Liability of cities and other property owners to entrants for dangerous conditions.
In March of 2009, the Minnesota Court of Appeals issued an opinion in the case of Kreiger v. City of St. Paul, Court File No. A08-0750 (Minn. Ct. App. March 10, 2009) in which Ms. Kreiger, a 78-year-old woman, sued the City of St. Paul after she tripped on a gouge in a temporary sidewalk at the North Dale Recreational Center. The court found in favor of the city. This case elaborates on the duty of care owed by cities to rightful park users and by private property owners to trespassers.
The duty of care owed by a city to protect entrants onto recreational property (such as parks or recreation centers) is the same duty of care that a private property owner owes to protect illegal trespassers on their property, namely that the property owner will be held liable when: (1) the owner creates or maintains an artificial condition, (2) the owner knows the condition is likely to cause death or serious bodily harm, (3) the owner has reason to believe the entrant/trespasser will not discover the dangerous condition, and (4) the owner fails to warn of the condition and the risk involved.
In Kreiger v. City of St. Paul, the Court ruled that the city was not liable. Ms. Kreiger argued that the gouge in the sidewalk could cause serious bodily injury to an elderly person and argued the Court should consider that fact. The Court disagreed, and held that the standard to apply was a risk of death or serious bodily injury to the average able-bodied adult, and that a gouge in a sidewalk did not rise to that level. The condition must be an inherently dangerous one that is likely to cause death or serious harm, and not just one that is possible to cause such harm in remote cases or to particularly vulnerable persons.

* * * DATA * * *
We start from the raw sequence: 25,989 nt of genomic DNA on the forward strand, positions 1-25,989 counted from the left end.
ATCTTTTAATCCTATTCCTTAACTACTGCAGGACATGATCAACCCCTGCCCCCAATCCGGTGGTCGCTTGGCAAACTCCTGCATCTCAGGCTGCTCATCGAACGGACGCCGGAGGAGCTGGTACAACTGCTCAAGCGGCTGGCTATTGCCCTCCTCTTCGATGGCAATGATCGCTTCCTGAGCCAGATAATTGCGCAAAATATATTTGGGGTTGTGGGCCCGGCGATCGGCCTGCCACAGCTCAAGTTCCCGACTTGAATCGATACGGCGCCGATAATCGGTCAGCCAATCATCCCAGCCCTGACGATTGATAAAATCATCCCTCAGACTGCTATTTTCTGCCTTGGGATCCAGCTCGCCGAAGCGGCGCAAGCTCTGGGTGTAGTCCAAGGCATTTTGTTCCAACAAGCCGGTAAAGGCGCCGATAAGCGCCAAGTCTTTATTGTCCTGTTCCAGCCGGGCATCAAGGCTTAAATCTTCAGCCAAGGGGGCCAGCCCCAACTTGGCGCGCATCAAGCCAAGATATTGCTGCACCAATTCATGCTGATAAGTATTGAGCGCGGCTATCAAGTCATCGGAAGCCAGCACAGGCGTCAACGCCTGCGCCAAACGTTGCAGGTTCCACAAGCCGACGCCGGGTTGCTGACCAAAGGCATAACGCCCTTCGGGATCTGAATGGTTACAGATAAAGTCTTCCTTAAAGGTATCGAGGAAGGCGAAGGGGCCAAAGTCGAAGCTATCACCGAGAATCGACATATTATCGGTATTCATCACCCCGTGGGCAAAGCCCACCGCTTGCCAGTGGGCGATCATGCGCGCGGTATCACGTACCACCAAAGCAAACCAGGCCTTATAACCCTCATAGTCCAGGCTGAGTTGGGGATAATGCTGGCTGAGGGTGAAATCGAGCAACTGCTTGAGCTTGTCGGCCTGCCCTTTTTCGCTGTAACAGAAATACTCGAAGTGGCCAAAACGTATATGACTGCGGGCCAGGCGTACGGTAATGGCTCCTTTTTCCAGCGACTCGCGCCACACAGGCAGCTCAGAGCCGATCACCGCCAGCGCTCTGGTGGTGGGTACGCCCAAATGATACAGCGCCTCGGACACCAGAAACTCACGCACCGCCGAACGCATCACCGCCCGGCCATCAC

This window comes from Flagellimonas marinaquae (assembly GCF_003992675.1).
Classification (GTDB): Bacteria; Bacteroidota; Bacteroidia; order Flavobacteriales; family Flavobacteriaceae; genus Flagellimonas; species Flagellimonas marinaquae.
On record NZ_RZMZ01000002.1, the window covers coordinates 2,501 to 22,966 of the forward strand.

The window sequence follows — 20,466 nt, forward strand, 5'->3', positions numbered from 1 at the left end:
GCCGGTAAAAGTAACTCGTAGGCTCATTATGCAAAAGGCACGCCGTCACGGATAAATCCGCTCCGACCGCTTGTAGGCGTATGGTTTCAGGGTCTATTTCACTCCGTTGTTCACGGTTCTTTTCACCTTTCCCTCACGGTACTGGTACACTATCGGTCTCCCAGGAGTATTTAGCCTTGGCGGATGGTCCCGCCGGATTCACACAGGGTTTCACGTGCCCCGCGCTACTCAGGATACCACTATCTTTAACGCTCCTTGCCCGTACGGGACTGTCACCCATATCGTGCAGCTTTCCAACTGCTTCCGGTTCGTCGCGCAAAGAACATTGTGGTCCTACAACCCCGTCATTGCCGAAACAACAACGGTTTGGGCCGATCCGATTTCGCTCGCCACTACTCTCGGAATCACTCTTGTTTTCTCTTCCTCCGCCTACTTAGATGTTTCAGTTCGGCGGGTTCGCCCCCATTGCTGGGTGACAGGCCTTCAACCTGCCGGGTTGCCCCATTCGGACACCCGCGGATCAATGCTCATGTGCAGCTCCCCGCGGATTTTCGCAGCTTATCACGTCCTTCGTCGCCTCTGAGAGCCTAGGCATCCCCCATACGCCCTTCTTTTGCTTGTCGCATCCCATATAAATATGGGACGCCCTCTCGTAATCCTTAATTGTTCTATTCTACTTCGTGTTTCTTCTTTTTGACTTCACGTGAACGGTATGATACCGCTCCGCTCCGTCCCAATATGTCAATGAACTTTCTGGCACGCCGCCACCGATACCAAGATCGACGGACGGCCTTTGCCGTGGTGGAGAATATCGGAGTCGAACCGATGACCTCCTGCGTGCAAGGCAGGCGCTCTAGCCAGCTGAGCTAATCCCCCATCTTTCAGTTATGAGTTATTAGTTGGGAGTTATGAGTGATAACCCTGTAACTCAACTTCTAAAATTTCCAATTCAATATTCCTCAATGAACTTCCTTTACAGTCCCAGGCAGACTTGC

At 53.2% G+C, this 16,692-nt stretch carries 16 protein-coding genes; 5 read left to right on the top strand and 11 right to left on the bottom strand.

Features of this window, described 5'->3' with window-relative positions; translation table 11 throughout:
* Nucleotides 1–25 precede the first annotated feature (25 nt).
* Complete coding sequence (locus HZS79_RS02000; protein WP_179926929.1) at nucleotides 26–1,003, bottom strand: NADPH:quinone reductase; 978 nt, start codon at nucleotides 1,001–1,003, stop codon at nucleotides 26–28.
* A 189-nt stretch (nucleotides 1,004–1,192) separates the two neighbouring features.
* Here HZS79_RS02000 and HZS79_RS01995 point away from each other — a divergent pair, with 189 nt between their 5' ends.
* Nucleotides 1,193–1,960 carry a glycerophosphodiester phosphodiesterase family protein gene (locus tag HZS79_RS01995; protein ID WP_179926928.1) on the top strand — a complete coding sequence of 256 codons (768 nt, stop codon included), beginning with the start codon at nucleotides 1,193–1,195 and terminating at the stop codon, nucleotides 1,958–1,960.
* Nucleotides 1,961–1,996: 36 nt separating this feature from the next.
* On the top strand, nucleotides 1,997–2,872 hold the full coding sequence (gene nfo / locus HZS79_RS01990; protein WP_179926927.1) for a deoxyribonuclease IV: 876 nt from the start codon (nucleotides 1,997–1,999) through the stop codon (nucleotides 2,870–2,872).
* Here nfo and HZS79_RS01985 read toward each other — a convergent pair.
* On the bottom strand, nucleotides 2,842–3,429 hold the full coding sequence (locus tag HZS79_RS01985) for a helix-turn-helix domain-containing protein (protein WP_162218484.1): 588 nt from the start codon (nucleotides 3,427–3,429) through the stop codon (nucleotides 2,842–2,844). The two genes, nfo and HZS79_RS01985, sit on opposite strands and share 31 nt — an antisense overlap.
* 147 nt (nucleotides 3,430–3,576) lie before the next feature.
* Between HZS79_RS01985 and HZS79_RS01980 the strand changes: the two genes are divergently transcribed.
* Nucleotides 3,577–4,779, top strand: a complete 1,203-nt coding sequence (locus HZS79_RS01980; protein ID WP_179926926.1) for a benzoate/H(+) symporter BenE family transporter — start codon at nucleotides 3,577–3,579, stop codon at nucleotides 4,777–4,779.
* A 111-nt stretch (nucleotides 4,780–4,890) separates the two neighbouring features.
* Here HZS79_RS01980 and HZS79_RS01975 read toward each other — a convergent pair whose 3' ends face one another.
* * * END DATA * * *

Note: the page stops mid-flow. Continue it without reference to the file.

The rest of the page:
The Court also ruled that the property owner must have actual knowledge of the dangerous condition in order to be held liable, mere constructive knowledge is not enough. The court found that the City of St. Paul could also be absolved for lack of knowledge of the condition.
This case indeed sets a high standard for injured persons to prove liability against the property owner either in the case of a permissive use of a city's parks or other recreational facilities, or in the case of a trespasser on a private individual's property. The property owner will only be held responsible for inherently dangerous conditions that are likely to cause death or serious bodily harm to the average able-bodied adult. Moreover, the property owner must have actual knowledge of the dangerous condition, and the condition must not be reasonably discoverable by the entrant. The property owner may also avoid liability by providing a warning. Thus a wide variety of defenses may be asserted against such claims. However, the lesson to be learned is that the property owner should, at the very least, place warning signs for highly dangerous conditions on their property.